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For 2011, Bentley, Rolls, Full-Size Trucks Remain Top Guzzlers

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2011 Dodge Ram Outdoorsman

2011 Dodge Ram Outdoorsman

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The 2011 model-year federal fuel-economy ratings are up. Mostly. And looking at the bottom of the mpg scales isn't all that surprising.

Although the federal guide is still in its early-release version, products from Bentley and Rolls-Royce remain the lowest. The 2011 Bentley Continental GTC, Continental Supersports, and Continental Flying Spur, as well as 2011 Rolls-Royce Phantom, Phantom Coupe, and Phantom Drophead Coupe, all remain the lowest among all passenger cars, at 11 mpg city, 18 highway. The Mercedes-Benz CLS63 AMG is a runner-up so far, at 12/18.

Among trucks and SUVs, the 2011 Mercedes-Benz G55 AMG rates a pathetic 11 mpg city, 13 highway, while the G550 rates at 11/15.

Pickups remain the other sore spot. The 2011 GMC Sierra 1500 and Chevrolet Silverado 1500 (both 12/18 with the 6.2-liter and 4WD), 2011 Cadillac Escalade ESV (13/18), 2011 Ford F-150 (12/15 with the 5.4-liter V-8) and Dodge Ram 1500 (13/18) all rank near the bottom. Several full-size SUVs also rated particularly low: the Toyota Sequoia (12/17), Nissan Armada (13/18), GMC Yukon and Chevrolet Tahoe (14/18) were among the lowest. But we use all these vehicles for serious hauling needs, not everyday driving, right?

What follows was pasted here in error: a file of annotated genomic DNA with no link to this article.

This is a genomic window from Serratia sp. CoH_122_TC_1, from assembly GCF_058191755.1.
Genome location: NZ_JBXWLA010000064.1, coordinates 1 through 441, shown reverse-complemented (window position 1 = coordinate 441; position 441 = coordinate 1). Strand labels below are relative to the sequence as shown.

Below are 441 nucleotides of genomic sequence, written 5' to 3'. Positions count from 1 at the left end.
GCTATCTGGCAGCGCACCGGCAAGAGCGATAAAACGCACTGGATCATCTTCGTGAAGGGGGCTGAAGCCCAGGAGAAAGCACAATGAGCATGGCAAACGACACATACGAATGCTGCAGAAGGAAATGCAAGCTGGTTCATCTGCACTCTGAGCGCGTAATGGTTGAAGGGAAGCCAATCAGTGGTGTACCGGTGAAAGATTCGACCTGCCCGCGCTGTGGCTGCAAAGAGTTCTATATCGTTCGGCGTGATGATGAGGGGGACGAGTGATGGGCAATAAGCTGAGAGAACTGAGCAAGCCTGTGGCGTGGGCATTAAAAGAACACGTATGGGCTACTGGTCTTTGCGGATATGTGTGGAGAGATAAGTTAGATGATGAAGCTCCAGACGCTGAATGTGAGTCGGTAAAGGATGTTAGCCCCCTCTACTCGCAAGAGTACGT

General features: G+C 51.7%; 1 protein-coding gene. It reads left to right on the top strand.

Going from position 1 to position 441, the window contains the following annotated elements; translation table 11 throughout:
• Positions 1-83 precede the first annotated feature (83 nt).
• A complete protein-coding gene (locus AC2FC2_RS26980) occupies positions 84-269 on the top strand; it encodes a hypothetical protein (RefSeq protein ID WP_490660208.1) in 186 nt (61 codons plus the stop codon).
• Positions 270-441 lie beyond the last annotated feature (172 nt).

Furthermore, a number of heavy-duty trucks rate at just 10 mpg city.

 

2011 Honda CR-Z

2011 Honda CR-Z

Either on FuelEconomy.gov, or through the EPA's Green Vehicle Guide, you can now check 2011 fuel economy ratings, as well as see federal Air Pollution and Greenhouse Gas scores, as well as check which vehicles currently carry the SmartWay designation, which points to those in the top 20 percent with respect to air pollution and greenhouse gas emissions.

As our companion site Green Car Reports discussed a couple of weeks ago, the U.S. Environmental Protection Agency (EPA) and the National Highway Traffic Safety Administration (NHTSA) are planning a complete redesign of the window sticker that gets placed on all new cars—and specifically, they've proposed two possible new designs for interpreting the numbers for fuel economy and greenhouse gases. One of them, more an evolution of the current format, would present the numbers along with sliders on how the vehicle compares among all vehicles; but it's the other, employing big, bright colors and letter-grade signs, that has garnered the most attention.
 

 
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